Joe Biden has said repeatedly that he knew nothing about his son Hunter Biden’s business dealings and he claimed his son didn’t make money related to China. We’ve produced a lot of evidence over the last couple of years to show that those were just lies — that Joe had met with several of Hunter’s business associates and that Hunter made millions from his Chinese business associations. Joe even flew Hunter to China on Air Force Two in 2013 to make a deal with a Chinese associate, Jonathan Li, and Hunter introduced his father to Li while they were there. We even saw Tony Bobulinski say that Joe Biden — the “big guy” — was supposed to get a 10 percent from the company that Hunter was creating as a joint venture with the Chinese energy company, CEFC.
Now the New York Post has some more intriguing information from the depths of the Hunter Biden laptop.
Hunter Biden’s hard drive contained an enviable lineup of contacts for top US officials tasked with overseeing the US-China relationship, and at least 10 senior Google executives — raising new questions about the extent to which Joe Biden’s well-connected son could have leveraged his connections for personal profit, The Post has learned.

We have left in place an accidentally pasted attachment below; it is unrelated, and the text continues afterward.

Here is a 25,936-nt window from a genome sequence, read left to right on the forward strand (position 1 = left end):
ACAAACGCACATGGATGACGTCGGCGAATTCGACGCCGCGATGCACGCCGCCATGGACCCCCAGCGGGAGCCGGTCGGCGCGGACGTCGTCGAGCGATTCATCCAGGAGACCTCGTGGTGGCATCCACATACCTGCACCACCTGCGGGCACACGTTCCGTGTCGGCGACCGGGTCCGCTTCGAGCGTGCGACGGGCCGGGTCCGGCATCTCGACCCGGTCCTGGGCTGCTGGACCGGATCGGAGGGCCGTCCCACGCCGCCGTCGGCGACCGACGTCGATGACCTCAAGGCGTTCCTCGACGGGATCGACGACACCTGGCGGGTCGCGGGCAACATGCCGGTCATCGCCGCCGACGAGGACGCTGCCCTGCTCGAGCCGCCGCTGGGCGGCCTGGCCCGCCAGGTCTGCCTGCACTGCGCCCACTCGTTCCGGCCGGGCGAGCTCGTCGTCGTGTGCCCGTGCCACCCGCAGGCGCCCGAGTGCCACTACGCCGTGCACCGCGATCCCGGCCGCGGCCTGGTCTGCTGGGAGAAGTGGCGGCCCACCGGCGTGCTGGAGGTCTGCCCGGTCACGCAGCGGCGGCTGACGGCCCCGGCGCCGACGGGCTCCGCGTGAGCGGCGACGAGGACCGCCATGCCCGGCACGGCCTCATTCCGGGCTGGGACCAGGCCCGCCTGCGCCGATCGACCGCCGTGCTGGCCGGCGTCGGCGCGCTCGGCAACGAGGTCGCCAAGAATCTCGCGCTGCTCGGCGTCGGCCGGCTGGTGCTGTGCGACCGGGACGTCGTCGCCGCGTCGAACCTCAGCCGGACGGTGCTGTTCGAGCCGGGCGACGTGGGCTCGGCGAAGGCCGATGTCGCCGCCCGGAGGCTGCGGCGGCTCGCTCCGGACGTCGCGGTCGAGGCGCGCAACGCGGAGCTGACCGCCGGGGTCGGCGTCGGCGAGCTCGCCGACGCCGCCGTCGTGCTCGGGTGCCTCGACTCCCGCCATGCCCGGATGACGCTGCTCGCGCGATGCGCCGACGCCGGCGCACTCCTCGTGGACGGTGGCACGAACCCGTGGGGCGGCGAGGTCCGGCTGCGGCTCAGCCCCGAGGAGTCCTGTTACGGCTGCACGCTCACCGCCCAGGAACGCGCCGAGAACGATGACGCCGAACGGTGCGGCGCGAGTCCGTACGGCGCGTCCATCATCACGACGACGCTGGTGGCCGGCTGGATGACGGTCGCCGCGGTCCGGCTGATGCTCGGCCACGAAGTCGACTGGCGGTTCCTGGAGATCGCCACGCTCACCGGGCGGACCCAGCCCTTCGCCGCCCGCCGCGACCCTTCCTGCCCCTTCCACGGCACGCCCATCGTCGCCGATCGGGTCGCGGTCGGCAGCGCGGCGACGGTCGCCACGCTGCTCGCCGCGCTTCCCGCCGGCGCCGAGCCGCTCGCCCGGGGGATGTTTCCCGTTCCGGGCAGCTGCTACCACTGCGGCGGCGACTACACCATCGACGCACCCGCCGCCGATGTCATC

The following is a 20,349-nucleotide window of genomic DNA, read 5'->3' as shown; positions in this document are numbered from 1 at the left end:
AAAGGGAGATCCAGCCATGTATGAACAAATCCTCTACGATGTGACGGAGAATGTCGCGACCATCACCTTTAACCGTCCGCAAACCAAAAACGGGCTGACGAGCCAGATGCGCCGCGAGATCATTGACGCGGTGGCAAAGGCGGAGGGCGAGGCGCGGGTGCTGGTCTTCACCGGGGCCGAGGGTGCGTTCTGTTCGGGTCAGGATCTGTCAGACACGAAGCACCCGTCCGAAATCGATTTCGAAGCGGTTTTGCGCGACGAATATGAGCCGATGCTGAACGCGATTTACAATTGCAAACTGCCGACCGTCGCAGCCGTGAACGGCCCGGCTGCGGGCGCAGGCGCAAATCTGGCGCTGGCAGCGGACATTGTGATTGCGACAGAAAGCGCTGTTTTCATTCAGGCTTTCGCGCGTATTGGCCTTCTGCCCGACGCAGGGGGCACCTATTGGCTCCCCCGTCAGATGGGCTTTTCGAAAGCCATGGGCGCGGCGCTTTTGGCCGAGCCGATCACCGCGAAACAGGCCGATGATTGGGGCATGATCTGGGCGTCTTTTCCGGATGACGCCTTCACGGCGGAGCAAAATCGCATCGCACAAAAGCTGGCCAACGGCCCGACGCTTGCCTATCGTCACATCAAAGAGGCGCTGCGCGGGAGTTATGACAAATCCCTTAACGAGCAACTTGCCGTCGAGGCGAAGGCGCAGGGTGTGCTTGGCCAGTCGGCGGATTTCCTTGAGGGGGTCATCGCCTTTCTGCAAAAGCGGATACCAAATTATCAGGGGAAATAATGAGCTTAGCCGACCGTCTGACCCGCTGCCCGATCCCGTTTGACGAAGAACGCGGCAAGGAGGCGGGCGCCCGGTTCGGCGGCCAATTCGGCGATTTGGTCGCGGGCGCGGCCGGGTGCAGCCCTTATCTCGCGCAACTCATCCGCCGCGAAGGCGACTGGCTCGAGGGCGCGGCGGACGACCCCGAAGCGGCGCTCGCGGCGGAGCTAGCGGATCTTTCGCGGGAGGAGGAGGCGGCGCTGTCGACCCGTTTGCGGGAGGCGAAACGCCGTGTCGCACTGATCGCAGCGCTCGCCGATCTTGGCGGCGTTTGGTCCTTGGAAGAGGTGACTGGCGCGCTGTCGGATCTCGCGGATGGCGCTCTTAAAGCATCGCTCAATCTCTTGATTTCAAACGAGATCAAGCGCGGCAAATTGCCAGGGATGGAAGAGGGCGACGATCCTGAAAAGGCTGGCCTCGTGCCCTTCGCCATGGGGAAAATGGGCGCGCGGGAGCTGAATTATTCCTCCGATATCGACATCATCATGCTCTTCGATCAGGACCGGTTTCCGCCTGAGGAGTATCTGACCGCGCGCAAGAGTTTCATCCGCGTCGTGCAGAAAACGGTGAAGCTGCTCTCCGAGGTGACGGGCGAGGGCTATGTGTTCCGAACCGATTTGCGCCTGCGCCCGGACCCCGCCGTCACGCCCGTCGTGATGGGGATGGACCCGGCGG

Many of the top-level government officials would have been in position to help Hunter Biden’s business aspirations in China during his father’s term as vice president from 2008 to 2016. Throughout that period, he infamously looked to capitalize from his family name and connections — often while his father conducted sensitive state business.
As for the Google braintrust, one former exec there told The Post that Hunter Biden sought the tech giant’s cash for Chinese ventures, and that several of the company’s bigwigs wound up working for the Obama-Biden administration during his father’s vice presidency.
Among the U.S. officials listed as contacts were John Kerry, who was Secretary of State; Max Baucus, U.S. Ambassador to China; Thomas Parker, a special advisor to the vice president for national security affairs; Sarah E. Kemp, who served as a commercial counselor at the U.S. Embassy in Beijing; and Patrick Mulloy, former commissioner of the United States-China Economic and Security Review Commission. Most declined to comment or failed to respond. Bruce Quinn, the Director for Implementation at the US Trade Representative office of China, Hong Kong, and Taiwan — was also on the list but he said he had no idea why. He said he used to give seminars and that perhaps Hunter attended one of them.